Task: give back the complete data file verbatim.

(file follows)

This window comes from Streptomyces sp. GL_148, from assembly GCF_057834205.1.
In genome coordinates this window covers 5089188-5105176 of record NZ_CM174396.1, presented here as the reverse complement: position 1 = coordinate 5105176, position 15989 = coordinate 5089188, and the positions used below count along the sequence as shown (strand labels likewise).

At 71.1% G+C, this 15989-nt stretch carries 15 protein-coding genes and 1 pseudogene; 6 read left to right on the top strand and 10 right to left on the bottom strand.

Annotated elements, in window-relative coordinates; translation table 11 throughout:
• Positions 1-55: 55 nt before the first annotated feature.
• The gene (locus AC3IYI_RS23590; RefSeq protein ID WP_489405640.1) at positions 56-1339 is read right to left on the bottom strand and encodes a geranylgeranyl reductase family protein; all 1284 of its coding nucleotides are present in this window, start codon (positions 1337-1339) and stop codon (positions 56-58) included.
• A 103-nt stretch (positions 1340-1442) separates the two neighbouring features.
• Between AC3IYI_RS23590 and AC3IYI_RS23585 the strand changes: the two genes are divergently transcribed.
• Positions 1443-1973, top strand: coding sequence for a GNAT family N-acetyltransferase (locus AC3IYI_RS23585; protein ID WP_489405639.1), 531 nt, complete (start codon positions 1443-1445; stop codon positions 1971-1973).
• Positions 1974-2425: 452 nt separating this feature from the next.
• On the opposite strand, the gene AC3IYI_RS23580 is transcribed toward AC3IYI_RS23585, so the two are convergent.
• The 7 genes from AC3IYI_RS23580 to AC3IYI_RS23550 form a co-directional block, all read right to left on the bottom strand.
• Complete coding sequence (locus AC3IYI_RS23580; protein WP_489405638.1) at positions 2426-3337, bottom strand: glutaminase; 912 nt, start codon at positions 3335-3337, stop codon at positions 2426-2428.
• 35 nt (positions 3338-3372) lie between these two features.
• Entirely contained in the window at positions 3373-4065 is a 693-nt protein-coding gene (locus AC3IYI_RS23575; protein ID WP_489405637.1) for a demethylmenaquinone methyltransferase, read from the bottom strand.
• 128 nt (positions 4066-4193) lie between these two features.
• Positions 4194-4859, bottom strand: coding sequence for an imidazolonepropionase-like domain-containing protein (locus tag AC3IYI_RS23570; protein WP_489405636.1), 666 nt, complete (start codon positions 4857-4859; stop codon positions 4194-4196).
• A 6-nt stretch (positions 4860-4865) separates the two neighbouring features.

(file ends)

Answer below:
This window comes from Streptomyces sp. GL_148, from assembly GCF_057834205.1.
In genome coordinates this window covers 5089188-5105176 of record NZ_CM174396.1, presented here as the reverse complement: position 1 = coordinate 5105176, position 15989 = coordinate 5089188, and the positions used below count along the sequence as shown (strand labels likewise).

At 71.1% G+C, this 15989-nt stretch carries 15 protein-coding genes and 1 pseudogene; 6 read left to right on the top strand and 10 right to left on the bottom strand.

Annotated elements, in window-relative coordinates; translation table 11 throughout:
• Positions 1-55: 55 nt before the first annotated feature.
• The gene (locus AC3IYI_RS23590; RefSeq protein ID WP_489405640.1) at positions 56-1339 is read right to left on the bottom strand and encodes a geranylgeranyl reductase family protein; all 1284 of its coding nucleotides are present in this window, start codon (positions 1337-1339) and stop codon (positions 56-58) included.
• A 103-nt stretch (positions 1340-1442) separates the two neighbouring features.
• Between AC3IYI_RS23590 and AC3IYI_RS23585 the strand changes: the two genes are divergently transcribed.
• Positions 1443-1973, top strand: coding sequence for a GNAT family N-acetyltransferase (locus AC3IYI_RS23585; protein ID WP_489405639.1), 531 nt, complete (start codon positions 1443-1445; stop codon positions 1971-1973).
• Positions 1974-2425: 452 nt separating this feature from the next.
• On the opposite strand, the gene AC3IYI_RS23580 is transcribed toward AC3IYI_RS23585, so the two are convergent.
• The 7 genes from AC3IYI_RS23580 to AC3IYI_RS23550 form a co-directional block, all read right to left on the bottom strand.
• Complete coding sequence (locus AC3IYI_RS23580; protein WP_489405638.1) at positions 2426-3337, bottom strand: glutaminase; 912 nt, start codon at positions 3335-3337, stop codon at positions 2426-2428.
• 35 nt (positions 3338-3372) lie between these two features.
• Entirely contained in the window at positions 3373-4065 is a 693-nt protein-coding gene (locus AC3IYI_RS23575; protein ID WP_489405637.1) for a demethylmenaquinone methyltransferase, read from the bottom strand.
• 128 nt (positions 4066-4193) lie between these two features.
• Positions 4194-4859, bottom strand: coding sequence for an imidazolonepropionase-like domain-containing protein (locus tag AC3IYI_RS23570; protein WP_489405636.1), 666 nt, complete (start codon positions 4857-4859; stop codon positions 4194-4196).
• A 6-nt stretch (positions 4860-4865) separates the two neighbouring features.